Boeing Bullish on Biofuel from Algae

Algae makes good jet fuel. Good enough that Boeing is heavily promoting algae. From the Seattle Times:

"It makes extremely good jet fuel," said Darrin Morgan, Boeing's director of business analysis for environmental strategy. ...

"It grows naturally in an aquatic environment; it doubles in mass every day; it's very plant-oil dense," he said.

Morgan said the algae — grown either in shallow ponds or closed tanks — is so productive that the entire supply of fuel for the world's fleet of commercial jets could be provided in a cultivated area about the size of West Virginia.

"Of course, West Virginia may not be the right place," he deadpanned. He envisages ideal cultivation areas in such places as Australia or the desert Southwest of the United States, where crops won't grow and salty aquifers or the sea provide reusable water. ...

Morgan said Boeing isn't planning to go into the fuel business, but it will do everything it can to promote research so extracting oil from algae becomes commercially viable on a large scale. ...

Boeing's rosy forecast is that as much as 5 to 10 percent of aviation fuel could come from this source by 2015.
My question is why only 5 to 10% in seven years?  Why not more faster? Is it the cost or is it the lack of production capacity?  See the full article in the Seattle Times and another piece on the same topic in the New York Times, both of which focus on boring environmentalism and never bother to talk about the business case for algae fuel.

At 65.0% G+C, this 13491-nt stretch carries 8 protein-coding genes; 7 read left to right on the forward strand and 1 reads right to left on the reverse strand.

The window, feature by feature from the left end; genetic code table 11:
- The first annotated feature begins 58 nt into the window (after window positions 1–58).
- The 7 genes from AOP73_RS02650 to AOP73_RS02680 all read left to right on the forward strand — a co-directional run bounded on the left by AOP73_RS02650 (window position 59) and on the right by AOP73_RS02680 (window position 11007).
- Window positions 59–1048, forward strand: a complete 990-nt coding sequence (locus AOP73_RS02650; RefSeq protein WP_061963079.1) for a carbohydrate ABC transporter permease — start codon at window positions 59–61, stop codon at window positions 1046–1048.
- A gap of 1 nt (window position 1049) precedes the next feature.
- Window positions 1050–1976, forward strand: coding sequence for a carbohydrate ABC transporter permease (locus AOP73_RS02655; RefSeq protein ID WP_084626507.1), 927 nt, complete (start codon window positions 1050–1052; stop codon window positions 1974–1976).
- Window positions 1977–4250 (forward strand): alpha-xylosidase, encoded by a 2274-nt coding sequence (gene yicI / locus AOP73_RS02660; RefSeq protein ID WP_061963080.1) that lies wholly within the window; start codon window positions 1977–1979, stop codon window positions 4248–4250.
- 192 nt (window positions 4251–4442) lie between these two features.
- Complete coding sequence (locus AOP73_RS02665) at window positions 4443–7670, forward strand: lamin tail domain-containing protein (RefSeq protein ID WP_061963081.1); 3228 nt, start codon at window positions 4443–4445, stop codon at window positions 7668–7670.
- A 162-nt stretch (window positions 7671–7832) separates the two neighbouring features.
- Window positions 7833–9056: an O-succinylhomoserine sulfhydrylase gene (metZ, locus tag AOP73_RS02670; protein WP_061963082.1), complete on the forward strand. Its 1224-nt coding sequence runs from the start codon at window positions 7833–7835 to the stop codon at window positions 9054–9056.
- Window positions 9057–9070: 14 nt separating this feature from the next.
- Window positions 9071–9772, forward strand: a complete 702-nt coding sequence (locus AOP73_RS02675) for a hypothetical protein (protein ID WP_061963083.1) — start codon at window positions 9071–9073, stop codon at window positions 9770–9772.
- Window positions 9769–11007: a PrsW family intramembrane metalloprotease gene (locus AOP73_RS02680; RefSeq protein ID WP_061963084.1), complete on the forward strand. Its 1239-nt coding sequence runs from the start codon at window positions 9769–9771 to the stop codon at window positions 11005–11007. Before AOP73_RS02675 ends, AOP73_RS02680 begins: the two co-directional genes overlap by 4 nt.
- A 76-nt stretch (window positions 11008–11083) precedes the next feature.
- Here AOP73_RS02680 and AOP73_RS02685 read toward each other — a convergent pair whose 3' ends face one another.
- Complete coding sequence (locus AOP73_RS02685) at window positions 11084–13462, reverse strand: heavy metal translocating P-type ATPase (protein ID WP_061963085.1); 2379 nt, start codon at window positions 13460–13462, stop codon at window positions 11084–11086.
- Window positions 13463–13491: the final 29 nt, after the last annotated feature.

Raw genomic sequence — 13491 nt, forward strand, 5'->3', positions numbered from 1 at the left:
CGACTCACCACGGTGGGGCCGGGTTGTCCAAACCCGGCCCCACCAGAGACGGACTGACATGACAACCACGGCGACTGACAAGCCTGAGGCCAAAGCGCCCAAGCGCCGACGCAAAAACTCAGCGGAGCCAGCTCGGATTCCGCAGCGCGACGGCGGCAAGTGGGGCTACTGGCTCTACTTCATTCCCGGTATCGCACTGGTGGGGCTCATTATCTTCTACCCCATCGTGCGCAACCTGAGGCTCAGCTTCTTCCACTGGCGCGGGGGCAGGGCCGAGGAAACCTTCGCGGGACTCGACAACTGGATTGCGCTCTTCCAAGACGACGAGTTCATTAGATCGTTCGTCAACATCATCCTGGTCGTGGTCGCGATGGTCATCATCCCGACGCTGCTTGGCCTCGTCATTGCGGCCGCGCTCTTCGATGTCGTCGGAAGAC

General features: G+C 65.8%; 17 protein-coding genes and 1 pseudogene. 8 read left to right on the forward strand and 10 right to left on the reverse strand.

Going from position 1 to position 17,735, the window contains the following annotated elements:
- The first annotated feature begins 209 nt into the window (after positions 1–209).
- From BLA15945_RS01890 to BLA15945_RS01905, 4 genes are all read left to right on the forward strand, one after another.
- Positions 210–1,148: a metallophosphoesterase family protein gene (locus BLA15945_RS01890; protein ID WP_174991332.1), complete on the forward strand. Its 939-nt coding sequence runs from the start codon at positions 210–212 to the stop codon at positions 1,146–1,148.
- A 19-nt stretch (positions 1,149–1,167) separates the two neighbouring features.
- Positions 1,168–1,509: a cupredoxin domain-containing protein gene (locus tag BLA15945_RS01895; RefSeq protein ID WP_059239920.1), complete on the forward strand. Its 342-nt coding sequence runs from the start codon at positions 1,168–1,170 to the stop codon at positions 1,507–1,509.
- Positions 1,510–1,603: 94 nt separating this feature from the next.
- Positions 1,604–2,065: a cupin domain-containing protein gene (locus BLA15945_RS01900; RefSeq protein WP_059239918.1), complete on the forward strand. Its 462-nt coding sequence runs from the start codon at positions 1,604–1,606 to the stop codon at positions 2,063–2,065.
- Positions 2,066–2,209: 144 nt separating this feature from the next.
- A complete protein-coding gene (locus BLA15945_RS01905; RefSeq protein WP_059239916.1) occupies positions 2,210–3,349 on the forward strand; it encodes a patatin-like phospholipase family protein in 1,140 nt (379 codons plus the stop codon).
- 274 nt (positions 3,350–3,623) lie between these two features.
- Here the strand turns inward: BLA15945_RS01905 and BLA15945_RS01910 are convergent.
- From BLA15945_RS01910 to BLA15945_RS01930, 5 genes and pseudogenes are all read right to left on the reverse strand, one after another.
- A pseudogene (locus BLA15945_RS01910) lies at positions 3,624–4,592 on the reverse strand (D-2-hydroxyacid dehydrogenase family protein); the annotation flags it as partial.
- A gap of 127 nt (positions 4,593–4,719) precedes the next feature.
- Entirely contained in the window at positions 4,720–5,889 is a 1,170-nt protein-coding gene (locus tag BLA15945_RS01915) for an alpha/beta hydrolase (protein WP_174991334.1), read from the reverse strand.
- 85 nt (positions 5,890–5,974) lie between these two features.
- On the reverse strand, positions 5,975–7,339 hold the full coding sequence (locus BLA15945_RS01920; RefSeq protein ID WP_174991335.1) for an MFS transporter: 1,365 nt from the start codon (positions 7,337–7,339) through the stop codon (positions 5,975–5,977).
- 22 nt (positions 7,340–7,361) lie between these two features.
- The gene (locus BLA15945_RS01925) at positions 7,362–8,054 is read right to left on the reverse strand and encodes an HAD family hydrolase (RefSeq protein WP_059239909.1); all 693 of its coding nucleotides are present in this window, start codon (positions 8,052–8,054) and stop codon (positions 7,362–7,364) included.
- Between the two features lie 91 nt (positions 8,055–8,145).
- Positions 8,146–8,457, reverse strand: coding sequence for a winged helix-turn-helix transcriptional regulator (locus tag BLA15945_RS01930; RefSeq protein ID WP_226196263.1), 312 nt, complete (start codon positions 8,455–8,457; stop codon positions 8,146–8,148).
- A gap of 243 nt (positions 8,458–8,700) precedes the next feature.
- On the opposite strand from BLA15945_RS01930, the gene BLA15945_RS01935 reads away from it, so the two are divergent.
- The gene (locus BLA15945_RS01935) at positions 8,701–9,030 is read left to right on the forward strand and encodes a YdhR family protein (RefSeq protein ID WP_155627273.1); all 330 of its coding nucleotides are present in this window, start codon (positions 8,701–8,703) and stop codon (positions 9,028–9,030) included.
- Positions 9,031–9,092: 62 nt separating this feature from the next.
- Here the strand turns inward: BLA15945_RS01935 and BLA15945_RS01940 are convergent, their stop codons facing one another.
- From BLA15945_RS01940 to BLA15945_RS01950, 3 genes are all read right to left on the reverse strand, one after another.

1 comments:

Soutter

July 27, 2008 at 9:12 PM

wReally? You are surprised that only 5-10% of Jet A could be replaced in seven years? Foolish Kapitalist! The reality of the situation is even an established technology would not be able to ramp up to that level in less than 2-3 years, much less a nacent technology like algal jet fuel. Plus, you are talking about aviation fuel; you obviously have never been involved in changing an ASTM spec...
I could rant forever about this but the bottom line is: we should be so lucky to have 5% of jet fuel coming from anything but petroleum in the next 7 years. And you can't blame this inertia on fat cats and oil execs...it's a by-product of the systems that ensure that you can fly and live to tell about it.